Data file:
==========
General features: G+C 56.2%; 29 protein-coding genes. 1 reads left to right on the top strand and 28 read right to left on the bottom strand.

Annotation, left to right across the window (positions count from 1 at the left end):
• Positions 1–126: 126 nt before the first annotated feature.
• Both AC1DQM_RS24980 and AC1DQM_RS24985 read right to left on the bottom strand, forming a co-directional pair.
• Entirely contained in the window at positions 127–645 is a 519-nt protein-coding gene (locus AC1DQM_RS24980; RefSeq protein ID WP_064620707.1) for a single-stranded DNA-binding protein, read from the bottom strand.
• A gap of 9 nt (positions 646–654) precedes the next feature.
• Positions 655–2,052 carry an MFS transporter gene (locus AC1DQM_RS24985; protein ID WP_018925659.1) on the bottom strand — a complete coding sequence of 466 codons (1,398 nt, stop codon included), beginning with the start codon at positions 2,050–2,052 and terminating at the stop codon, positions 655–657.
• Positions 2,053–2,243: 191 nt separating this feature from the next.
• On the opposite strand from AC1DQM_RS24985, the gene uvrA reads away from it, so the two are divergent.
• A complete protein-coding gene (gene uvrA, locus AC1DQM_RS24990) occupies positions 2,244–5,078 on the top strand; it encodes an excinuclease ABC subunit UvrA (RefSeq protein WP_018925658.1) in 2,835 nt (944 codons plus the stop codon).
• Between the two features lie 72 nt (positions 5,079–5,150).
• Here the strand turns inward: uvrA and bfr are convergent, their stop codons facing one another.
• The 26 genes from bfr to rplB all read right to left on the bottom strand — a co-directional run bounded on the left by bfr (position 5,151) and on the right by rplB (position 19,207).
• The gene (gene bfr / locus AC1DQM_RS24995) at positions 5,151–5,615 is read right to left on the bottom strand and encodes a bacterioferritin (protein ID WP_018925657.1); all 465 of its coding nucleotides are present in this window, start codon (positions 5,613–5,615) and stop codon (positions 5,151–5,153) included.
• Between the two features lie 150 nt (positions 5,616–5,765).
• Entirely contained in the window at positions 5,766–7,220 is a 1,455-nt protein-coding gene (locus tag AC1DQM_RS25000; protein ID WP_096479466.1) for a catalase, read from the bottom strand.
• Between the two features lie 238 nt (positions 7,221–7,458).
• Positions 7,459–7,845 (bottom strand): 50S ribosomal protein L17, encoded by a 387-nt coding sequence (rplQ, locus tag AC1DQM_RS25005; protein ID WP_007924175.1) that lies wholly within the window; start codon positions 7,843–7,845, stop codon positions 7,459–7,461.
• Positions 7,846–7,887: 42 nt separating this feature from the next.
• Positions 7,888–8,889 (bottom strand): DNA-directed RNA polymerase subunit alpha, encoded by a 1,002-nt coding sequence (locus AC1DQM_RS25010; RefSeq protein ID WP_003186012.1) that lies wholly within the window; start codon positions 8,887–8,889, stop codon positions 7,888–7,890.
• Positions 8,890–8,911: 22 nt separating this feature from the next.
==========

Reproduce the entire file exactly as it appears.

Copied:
General features: G+C 56.2%; 29 protein-coding genes. 1 reads left to right on the top strand and 28 read right to left on the bottom strand.

Annotation, left to right across the window (positions count from 1 at the left end):
• Positions 1–126: 126 nt before the first annotated feature.
• Both AC1DQM_RS24980 and AC1DQM_RS24985 read right to left on the bottom strand, forming a co-directional pair.
• Entirely contained in the window at positions 127–645 is a 519-nt protein-coding gene (locus AC1DQM_RS24980; RefSeq protein ID WP_064620707.1) for a single-stranded DNA-binding protein, read from the bottom strand.
• A gap of 9 nt (positions 646–654) precedes the next feature.
• Positions 655–2,052 carry an MFS transporter gene (locus AC1DQM_RS24985; protein ID WP_018925659.1) on the bottom strand — a complete coding sequence of 466 codons (1,398 nt, stop codon included), beginning with the start codon at positions 2,050–2,052 and terminating at the stop codon, positions 655–657.
• Positions 2,053–2,243: 191 nt separating this feature from the next.
• On the opposite strand from AC1DQM_RS24985, the gene uvrA reads away from it, so the two are divergent.
• A complete protein-coding gene (gene uvrA, locus AC1DQM_RS24990) occupies positions 2,244–5,078 on the top strand; it encodes an excinuclease ABC subunit UvrA (RefSeq protein WP_018925658.1) in 2,835 nt (944 codons plus the stop codon).
• Between the two features lie 72 nt (positions 5,079–5,150).
• Here the strand turns inward: uvrA and bfr are convergent, their stop codons facing one another.
• The 26 genes from bfr to rplB all read right to left on the bottom strand — a co-directional run bounded on the left by bfr (position 5,151) and on the right by rplB (position 19,207).
• The gene (gene bfr / locus AC1DQM_RS24995) at positions 5,151–5,615 is read right to left on the bottom strand and encodes a bacterioferritin (protein ID WP_018925657.1); all 465 of its coding nucleotides are present in this window, start codon (positions 5,613–5,615) and stop codon (positions 5,151–5,153) included.
• Between the two features lie 150 nt (positions 5,616–5,765).
• Entirely contained in the window at positions 5,766–7,220 is a 1,455-nt protein-coding gene (locus tag AC1DQM_RS25000; protein ID WP_096479466.1) for a catalase, read from the bottom strand.
• Between the two features lie 238 nt (positions 7,221–7,458).
• Positions 7,459–7,845 (bottom strand): 50S ribosomal protein L17, encoded by a 387-nt coding sequence (rplQ, locus tag AC1DQM_RS25005; protein ID WP_007924175.1) that lies wholly within the window; start codon positions 7,843–7,845, stop codon positions 7,459–7,461.
• Positions 7,846–7,887: 42 nt separating this feature from the next.
• Positions 7,888–8,889 (bottom strand): DNA-directed RNA polymerase subunit alpha, encoded by a 1,002-nt coding sequence (locus AC1DQM_RS25010; RefSeq protein ID WP_003186012.1) that lies wholly within the window; start codon positions 8,887–8,889, stop codon positions 7,888–7,890.
• Positions 8,890–8,911: 22 nt separating this feature from the next.